Sol M. Gruner
Biomolecules Under Pressure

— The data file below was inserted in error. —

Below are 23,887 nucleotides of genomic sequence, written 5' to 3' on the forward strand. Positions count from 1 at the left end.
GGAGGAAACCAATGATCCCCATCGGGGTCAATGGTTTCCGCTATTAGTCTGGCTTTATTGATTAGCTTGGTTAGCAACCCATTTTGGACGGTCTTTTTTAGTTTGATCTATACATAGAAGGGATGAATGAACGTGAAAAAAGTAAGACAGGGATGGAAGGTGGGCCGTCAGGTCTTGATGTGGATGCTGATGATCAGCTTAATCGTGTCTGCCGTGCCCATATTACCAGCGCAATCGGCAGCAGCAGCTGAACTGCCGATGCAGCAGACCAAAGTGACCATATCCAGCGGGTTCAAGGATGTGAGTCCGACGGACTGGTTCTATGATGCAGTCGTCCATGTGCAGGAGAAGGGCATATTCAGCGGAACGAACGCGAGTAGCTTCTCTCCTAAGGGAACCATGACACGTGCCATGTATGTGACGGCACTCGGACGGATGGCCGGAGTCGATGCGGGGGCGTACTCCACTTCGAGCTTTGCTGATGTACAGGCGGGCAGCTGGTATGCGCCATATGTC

Humans are biased to think of atmospheric pressure as the typical environment for life on Earth. Yet much, if not most of the life on Earth exists under high pressure conditions encountered deep in the oceans and the Earth’s crust. Given this, remarkably little work has been done on the extraordinary effects of pressure on biomolecules. These effects are often large in magnitude and include pressure denaturation of proteins, as well as dramatic changes in protein monomer-multimer association, substrate binding, membrane ion transport, transcription/translation of DNA & RNA, virus infectivity, enzyme kinetics, and conformational states of proteins. The effects occur even though practically all the biomolecules involved are highly incompressible; hence, volume changes and corresponding compressional energies are necessarily small. The challenges are to understand how pressure affects molecular structure to result in large functional effects and to elucidate the relevant physical mechanisms, as these likely have universal validity. X-ray diffraction studies of proteins under pressure will be described. It is seen that the key point is not the magnitude of the structural changes, but rather the differential compressibility of different parts of the structure.